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The question the Washington Times should be asking--do bike trails piss you off more than toll roads? I think the only thing that can make I-66 a more pleasurable driving experience is toll booths to pay rent for the land that was taken by stealth. We know how much Tea Partiers like paying for the true cost of their driving.

They would not pay rent. They could just buy it using eminent domain. But it would cost a lot of money. I guess it would just come out of the extra transportation dollars we all have.

I predict the suit gets tossed. The result would be extremely disruptive of well-established programs.

The claim that land has been "stolen" is curious. There is a property right at stake--the reversionary interest in the land. But that's a contingent interest. The owner of that interest never possessed the land, and their right never comes into effect until certain conditions have been satisfied. Others may have superior rights, as indeed the Unites States arguably has here.

It's in no sense "stealing", it is at worst ensuring the failure of a condition to ownership that was never guaranteed.

"First of all, THIS case is specifically about a rail-to-trail conversion, but the argument is not. Something the government points out several times."
Well, you could have fooled me, with that RTC excerpt.

"Wow, never heard RTC and its affiliates described as a "Dark Network". "

But of course, the RYC slagging Cato as people as part of network who want to "reduce protection of public lands" is perfectly okay.

"Breyer is especially concerned "what actually happened matters. And the amounts [of money] matter, at least to me.""

And there you have it. Money talks, even to liberals - nobody actual gives a darn about principles, much less rights.

Though I could see this court going 5-4 against the government, as Kennedy is still the deciding vote and could easily take the flip side of his Kelo argument (as these are different circumstances and a different underlying issue)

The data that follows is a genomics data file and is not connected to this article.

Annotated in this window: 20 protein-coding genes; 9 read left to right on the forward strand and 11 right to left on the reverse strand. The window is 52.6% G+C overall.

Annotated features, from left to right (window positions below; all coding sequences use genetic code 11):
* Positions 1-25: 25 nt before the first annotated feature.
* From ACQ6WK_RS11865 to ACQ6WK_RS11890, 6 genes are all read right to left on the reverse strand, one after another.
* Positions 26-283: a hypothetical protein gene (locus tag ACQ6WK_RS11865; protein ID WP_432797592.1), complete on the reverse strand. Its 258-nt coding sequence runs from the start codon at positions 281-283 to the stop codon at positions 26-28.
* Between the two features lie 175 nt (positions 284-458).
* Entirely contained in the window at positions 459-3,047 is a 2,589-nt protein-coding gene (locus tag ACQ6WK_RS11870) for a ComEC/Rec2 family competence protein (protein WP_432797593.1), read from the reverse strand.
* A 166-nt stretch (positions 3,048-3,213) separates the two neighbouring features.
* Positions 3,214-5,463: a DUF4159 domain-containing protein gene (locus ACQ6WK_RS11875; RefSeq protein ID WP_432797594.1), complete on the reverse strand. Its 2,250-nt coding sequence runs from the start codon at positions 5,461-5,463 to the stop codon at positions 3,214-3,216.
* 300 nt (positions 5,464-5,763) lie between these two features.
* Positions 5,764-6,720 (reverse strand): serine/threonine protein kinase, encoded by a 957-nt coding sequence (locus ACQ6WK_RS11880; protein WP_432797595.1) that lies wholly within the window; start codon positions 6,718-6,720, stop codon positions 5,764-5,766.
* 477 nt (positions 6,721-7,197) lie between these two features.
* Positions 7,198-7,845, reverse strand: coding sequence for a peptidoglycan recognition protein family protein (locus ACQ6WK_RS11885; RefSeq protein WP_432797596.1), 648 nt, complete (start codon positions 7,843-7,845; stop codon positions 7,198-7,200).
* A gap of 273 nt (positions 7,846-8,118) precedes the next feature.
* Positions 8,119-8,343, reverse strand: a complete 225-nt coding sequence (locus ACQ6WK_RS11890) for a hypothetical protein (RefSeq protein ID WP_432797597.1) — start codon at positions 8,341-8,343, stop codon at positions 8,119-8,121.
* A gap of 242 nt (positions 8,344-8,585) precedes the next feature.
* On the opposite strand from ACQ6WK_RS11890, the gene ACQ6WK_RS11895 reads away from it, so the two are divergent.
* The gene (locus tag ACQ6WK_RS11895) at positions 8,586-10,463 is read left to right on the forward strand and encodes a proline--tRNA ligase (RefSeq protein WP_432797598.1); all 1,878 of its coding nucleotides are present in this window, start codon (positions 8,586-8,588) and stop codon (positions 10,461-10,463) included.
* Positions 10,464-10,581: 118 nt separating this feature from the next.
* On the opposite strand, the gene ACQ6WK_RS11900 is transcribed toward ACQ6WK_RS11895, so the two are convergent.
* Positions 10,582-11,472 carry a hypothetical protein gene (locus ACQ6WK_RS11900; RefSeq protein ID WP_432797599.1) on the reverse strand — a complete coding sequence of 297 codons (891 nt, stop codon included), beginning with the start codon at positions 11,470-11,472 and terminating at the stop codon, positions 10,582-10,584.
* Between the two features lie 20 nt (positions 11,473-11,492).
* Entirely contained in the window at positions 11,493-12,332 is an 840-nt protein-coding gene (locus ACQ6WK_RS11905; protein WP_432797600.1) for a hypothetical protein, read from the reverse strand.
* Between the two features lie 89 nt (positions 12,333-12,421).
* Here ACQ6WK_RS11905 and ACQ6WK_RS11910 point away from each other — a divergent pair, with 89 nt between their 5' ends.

(and the ultimate irony is that modern progressives are now entirely in favor of the shady land deals that gave huge concessions to politically connected railroad barons. )

Kolohe, you must be easily fooled.

Labelling one group as wanting to do something that arguably they want to do is very different from a pejorative like "Dark Network". You may disagree with the RTC critique of Cato, but it's more defensible than "dark network".

People do care about rights, but Breyer is looking at being a bit pragmatic. I think the court has a long and noble history of pragmatism.

I don't think this is all a sign that liberals are "in favor" of the land deals that gave land to the railroads. It shows that liberals are in favor of an interpretation that the government gave them surface rights to the land as opposed to an easement. That doesn't require any judgement on the wisdom of the giving. In fact, not all of these ROWs were given away.

My crazy alarm goes off whenever I hear certain snippets -
"The rails-to-trails movement plaguing ... goes back to ... leftist foundations ... President Obama was a board member ... realized they could push their climate-related no-motorized-transportation agenda ... creating and funding bicycle activist groups ..."

It's hard to even take someone seriously when they write that kind of stuff.

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